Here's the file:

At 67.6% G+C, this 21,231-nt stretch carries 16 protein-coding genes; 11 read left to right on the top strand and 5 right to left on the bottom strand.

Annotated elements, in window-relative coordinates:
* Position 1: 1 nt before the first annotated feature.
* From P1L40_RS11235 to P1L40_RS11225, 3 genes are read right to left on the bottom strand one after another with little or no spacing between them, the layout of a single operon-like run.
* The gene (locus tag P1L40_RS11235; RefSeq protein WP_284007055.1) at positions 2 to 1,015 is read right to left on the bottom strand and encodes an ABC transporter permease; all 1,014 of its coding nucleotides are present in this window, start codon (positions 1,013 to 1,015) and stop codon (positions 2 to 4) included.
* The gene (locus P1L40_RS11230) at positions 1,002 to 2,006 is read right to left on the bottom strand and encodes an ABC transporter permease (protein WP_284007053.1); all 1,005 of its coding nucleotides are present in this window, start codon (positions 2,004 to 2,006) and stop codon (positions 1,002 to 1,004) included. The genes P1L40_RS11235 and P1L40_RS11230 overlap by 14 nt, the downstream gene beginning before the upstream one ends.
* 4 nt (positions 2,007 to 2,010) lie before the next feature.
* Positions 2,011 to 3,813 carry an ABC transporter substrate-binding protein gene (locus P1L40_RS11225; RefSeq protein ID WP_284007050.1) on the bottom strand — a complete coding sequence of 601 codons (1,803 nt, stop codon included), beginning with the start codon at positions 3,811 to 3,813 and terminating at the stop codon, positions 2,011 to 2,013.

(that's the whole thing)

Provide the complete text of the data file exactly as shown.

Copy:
At 67.6% G+C, this 21,231-nt stretch carries 16 protein-coding genes; 11 read left to right on the top strand and 5 right to left on the bottom strand.

Annotated elements, in window-relative coordinates:
* Position 1: 1 nt before the first annotated feature.
* From P1L40_RS11235 to P1L40_RS11225, 3 genes are read right to left on the bottom strand one after another with little or no spacing between them, the layout of a single operon-like run.
* The gene (locus tag P1L40_RS11235; RefSeq protein WP_284007055.1) at positions 2 to 1,015 is read right to left on the bottom strand and encodes an ABC transporter permease; all 1,014 of its coding nucleotides are present in this window, start codon (positions 1,013 to 1,015) and stop codon (positions 2 to 4) included.
* The gene (locus P1L40_RS11230) at positions 1,002 to 2,006 is read right to left on the bottom strand and encodes an ABC transporter permease (protein WP_284007053.1); all 1,005 of its coding nucleotides are present in this window, start codon (positions 2,004 to 2,006) and stop codon (positions 1,002 to 1,004) included. The genes P1L40_RS11235 and P1L40_RS11230 overlap by 14 nt, the downstream gene beginning before the upstream one ends.
* 4 nt (positions 2,007 to 2,010) lie before the next feature.
* Positions 2,011 to 3,813 carry an ABC transporter substrate-binding protein gene (locus P1L40_RS11225; RefSeq protein ID WP_284007050.1) on the bottom strand — a complete coding sequence of 601 codons (1,803 nt, stop codon included), beginning with the start codon at positions 3,811 to 3,813 and terminating at the stop codon, positions 2,011 to 2,013.